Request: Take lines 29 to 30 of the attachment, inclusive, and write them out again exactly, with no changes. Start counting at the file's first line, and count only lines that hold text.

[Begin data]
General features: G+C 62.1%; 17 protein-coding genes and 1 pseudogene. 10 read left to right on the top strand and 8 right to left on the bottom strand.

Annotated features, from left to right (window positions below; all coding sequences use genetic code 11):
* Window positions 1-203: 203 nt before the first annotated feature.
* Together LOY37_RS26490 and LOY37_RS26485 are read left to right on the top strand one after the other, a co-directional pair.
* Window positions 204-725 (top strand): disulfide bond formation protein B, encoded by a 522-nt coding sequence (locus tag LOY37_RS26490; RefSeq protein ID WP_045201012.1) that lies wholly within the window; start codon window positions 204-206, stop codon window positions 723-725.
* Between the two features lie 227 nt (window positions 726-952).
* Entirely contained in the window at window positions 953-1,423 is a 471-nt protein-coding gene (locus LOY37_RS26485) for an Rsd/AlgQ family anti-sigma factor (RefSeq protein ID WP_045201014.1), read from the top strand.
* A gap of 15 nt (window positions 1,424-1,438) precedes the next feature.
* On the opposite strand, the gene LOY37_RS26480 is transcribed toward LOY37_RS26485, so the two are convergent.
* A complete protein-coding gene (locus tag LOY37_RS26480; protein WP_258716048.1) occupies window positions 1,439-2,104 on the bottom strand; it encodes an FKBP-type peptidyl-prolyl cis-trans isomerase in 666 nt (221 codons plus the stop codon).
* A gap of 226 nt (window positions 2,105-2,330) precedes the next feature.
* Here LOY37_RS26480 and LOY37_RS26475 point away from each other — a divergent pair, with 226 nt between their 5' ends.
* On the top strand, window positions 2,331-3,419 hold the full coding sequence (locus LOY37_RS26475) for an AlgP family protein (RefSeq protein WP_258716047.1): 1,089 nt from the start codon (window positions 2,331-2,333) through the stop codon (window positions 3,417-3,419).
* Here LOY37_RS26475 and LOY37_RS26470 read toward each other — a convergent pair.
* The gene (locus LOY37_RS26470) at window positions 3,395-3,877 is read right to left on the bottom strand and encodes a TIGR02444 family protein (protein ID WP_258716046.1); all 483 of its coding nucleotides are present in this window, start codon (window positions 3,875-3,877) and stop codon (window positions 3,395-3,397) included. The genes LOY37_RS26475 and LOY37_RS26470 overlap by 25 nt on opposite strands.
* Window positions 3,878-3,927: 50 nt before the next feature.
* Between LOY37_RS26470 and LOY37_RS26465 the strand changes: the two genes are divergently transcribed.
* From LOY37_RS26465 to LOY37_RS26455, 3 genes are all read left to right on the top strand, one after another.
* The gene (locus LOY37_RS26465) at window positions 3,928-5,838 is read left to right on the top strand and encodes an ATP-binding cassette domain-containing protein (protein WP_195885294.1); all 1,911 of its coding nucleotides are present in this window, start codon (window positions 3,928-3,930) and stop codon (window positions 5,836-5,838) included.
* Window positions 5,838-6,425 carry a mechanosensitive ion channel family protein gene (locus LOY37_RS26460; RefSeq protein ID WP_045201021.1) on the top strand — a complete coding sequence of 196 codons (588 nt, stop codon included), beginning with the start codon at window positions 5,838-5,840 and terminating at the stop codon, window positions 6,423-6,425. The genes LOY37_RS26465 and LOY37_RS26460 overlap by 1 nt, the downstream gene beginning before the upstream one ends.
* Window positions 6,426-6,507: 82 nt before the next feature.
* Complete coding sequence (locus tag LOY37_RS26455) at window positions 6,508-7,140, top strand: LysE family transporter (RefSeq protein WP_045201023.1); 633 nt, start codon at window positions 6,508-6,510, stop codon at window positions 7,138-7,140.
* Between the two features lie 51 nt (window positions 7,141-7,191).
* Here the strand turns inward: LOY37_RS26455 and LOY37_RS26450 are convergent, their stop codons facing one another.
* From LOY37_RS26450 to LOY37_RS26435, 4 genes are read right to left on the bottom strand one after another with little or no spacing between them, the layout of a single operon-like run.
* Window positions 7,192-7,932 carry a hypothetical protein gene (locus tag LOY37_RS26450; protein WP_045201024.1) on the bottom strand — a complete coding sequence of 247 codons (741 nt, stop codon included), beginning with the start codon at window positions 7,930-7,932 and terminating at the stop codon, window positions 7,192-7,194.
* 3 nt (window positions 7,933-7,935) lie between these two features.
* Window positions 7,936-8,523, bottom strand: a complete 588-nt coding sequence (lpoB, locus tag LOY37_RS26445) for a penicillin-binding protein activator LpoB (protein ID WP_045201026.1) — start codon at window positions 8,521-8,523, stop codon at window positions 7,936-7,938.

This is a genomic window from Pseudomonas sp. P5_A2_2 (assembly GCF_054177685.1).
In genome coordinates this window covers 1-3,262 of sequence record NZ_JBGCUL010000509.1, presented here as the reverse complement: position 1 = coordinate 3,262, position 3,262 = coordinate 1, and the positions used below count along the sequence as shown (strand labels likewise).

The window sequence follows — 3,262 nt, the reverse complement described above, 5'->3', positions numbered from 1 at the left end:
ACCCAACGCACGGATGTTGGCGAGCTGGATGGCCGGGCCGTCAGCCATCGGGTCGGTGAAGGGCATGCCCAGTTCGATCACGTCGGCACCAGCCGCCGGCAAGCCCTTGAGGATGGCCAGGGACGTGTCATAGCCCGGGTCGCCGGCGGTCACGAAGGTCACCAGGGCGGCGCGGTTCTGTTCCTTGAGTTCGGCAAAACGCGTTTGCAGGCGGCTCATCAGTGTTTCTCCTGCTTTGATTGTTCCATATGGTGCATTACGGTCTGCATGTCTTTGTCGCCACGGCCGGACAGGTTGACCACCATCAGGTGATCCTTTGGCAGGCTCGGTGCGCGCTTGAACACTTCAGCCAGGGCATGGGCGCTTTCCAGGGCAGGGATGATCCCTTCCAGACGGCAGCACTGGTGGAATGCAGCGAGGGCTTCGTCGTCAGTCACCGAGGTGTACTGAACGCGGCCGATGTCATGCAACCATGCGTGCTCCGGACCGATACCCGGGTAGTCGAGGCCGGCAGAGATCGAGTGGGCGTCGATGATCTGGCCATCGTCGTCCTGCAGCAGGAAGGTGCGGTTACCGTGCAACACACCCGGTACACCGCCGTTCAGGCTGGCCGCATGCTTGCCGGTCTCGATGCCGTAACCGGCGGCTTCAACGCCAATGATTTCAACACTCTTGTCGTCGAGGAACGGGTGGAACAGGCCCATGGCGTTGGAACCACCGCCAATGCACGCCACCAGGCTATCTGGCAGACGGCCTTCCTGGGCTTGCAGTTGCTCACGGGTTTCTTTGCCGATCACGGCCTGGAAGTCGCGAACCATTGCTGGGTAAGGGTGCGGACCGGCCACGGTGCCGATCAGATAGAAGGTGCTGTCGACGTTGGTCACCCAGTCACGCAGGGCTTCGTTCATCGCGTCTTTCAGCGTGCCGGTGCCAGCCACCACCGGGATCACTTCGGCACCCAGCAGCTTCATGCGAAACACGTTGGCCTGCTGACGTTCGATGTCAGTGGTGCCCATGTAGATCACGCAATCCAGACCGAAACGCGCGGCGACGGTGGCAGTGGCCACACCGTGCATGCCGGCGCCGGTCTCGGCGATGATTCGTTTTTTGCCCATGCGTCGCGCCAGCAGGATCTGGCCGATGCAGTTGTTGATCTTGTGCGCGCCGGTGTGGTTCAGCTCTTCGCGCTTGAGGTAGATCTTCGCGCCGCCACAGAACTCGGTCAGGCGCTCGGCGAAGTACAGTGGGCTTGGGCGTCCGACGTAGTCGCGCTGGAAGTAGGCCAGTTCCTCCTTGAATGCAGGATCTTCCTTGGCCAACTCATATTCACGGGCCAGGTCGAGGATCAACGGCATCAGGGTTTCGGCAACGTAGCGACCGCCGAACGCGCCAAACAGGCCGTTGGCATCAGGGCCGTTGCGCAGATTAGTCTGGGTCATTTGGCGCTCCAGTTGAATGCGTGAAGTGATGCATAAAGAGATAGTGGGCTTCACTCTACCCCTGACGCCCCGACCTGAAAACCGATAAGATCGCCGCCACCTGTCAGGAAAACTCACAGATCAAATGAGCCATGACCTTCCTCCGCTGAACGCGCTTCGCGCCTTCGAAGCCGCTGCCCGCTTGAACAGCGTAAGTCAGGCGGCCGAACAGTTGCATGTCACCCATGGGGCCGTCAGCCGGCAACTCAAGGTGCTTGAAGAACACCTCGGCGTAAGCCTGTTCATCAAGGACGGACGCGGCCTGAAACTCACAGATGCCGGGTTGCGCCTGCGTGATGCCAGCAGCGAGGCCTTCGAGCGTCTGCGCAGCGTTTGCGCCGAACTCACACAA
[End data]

This is a genomic window from Pseudomonas sp. P5_A2_2 (assembly GCF_054177685.1).
In genome coordinates this window covers 1-3,262 of sequence record NZ_JBGCUL010000509.1, presented here as the reverse complement: position 1 = coordinate 3,262, position 3,262 = coordinate 1, and the positions used below count along the sequence as shown (strand labels likewise).